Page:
The wells are full to the brim. Springs emerge from hills. Forests turn lush green. The earth dons a green cover. Paddy crops cover the fields. Bhadrapad is the month when the rainy season melts into autumn. In the Chhotanagpur (Jharkhand) region, it is time for some fun and frolics. At this time, the tribal community celebrates the Karam festival. The festival is closely linked to agriculture and nature. Nature is worshipped, seeking a good harvest. Karam is a celebration of “karma” (work) and also of the selfless love of brothers and sisters. It also represents the primitive tradition of venerating nature. Karam sends out the message of preserving and enriching nature; it is a celebration of the flow of life. Starting on the Ekadashi of Shukla Paksha of Bhadrapad month, it is celebrated for 15 days.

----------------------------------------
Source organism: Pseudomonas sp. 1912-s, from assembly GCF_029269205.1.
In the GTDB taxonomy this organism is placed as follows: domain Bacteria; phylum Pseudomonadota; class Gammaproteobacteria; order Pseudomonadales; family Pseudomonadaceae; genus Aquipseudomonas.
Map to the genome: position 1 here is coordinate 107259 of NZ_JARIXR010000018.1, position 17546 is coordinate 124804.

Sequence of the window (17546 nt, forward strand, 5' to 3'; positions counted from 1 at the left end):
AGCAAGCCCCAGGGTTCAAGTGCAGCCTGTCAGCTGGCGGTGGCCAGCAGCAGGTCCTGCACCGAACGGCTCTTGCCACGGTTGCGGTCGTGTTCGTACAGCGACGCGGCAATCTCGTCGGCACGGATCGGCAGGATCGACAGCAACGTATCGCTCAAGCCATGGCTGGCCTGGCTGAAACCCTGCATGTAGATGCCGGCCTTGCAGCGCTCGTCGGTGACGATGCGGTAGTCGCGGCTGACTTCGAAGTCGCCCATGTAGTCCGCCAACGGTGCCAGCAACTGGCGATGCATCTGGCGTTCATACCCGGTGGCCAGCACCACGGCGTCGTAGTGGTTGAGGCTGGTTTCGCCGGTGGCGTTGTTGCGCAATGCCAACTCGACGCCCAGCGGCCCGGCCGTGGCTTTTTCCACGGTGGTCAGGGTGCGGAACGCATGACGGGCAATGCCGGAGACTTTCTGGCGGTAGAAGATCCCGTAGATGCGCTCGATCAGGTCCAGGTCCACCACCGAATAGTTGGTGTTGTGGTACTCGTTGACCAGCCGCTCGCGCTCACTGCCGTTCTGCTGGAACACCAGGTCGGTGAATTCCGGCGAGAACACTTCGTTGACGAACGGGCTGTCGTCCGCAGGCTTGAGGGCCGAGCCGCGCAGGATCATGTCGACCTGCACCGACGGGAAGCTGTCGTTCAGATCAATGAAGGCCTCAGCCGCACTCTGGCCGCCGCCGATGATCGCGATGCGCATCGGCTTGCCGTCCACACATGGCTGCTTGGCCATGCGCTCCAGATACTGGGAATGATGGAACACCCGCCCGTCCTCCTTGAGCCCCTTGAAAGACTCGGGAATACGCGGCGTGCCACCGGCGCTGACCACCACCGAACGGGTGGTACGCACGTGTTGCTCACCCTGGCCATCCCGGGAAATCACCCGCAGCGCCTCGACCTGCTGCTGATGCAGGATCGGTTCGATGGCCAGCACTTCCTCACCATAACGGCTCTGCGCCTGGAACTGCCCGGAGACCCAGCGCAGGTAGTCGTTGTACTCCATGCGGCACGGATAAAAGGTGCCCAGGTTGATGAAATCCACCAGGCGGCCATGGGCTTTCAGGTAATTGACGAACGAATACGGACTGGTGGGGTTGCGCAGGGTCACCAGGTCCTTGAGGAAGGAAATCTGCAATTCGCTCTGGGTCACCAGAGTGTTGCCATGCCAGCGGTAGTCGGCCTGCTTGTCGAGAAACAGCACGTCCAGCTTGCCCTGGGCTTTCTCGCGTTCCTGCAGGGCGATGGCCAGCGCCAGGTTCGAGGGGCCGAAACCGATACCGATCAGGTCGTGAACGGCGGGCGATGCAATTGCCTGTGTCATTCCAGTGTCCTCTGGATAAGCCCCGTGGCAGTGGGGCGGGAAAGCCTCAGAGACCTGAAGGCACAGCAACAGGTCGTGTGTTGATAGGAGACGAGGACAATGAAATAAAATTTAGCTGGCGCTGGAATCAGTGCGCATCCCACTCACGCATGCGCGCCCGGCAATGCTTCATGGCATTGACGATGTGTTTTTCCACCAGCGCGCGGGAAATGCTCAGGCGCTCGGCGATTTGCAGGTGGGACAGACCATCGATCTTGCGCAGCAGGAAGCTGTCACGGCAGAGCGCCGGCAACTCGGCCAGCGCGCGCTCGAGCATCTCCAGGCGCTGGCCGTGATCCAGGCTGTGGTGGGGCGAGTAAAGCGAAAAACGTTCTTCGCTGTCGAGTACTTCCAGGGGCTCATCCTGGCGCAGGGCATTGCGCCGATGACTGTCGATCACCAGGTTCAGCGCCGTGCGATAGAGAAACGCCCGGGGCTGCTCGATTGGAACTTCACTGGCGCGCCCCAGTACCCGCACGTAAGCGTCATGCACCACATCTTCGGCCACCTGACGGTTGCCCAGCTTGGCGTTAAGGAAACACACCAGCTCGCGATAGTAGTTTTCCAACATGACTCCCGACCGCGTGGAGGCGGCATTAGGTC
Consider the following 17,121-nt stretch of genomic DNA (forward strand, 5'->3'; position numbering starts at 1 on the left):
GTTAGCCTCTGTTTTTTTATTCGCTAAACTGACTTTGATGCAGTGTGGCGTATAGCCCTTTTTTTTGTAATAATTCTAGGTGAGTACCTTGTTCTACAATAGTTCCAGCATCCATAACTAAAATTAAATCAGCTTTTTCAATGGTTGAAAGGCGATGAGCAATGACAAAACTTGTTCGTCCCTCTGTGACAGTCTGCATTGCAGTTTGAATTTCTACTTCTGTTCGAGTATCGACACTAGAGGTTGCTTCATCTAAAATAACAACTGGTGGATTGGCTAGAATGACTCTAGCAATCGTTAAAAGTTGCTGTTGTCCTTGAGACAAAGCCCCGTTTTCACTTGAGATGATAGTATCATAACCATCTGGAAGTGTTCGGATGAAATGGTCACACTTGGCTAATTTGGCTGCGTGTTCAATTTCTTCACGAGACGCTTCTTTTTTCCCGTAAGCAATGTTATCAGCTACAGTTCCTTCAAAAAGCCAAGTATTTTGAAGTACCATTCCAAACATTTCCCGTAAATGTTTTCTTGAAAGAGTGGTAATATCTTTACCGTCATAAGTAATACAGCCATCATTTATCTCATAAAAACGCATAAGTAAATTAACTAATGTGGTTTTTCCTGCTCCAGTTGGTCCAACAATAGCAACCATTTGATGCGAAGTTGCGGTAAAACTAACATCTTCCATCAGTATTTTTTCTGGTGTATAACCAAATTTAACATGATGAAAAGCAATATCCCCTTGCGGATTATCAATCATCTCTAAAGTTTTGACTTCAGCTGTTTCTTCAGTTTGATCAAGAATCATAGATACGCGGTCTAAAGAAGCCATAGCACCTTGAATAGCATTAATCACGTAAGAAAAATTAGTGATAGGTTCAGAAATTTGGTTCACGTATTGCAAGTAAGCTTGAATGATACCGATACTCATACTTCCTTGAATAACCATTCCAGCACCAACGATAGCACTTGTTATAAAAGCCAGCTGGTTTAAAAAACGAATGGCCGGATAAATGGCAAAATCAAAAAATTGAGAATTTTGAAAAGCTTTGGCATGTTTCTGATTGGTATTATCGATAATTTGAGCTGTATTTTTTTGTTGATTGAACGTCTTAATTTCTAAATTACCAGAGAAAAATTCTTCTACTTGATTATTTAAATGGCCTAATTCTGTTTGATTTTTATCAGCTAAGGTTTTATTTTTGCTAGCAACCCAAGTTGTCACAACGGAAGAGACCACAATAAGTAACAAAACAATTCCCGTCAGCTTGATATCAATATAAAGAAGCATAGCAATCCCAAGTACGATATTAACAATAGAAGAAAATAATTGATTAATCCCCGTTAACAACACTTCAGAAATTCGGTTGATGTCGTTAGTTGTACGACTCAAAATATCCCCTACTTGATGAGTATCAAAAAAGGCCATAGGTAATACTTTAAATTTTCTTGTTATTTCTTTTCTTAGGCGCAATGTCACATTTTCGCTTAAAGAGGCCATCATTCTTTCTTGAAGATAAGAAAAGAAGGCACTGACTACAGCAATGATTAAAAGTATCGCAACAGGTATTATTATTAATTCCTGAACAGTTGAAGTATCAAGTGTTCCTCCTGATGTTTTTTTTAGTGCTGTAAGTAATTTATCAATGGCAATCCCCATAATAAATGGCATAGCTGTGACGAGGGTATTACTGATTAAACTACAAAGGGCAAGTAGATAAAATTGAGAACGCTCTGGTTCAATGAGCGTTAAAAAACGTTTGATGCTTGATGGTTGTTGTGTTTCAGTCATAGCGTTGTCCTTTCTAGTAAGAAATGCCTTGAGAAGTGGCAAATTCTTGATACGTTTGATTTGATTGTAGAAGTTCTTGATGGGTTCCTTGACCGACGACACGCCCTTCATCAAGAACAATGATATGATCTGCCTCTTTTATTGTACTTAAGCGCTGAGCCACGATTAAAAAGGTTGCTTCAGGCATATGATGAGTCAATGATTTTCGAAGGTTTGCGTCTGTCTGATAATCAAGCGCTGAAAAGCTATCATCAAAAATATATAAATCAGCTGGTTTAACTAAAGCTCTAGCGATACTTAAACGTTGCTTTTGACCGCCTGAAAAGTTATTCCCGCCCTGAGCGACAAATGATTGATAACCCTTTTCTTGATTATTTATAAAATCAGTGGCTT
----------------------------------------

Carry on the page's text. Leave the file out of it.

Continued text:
During the festival, baskets made of saal or kendu are placed in the akhda or courtyard of the house and worshipped as Karam tree. Seasonal flowers and fruits, rice, milk, cucumber and java flower (sprouted seeds) are offered. Then everyone listens to the Karam Katha, recited by the Pahaan. Young boys and girls present traditional Karam songs and dance in the akhda. These songs and dances are based on different stories but the message of importance of hard work and preservation of nature is central to all of them. After the puja, the Karam tree is carried to the field and buried there. It is believed that it protects the crops from insects. We are presenting here some glimpses of the celebration of this festival.
Published in the October 2015 issue of the FORWARD Press magazine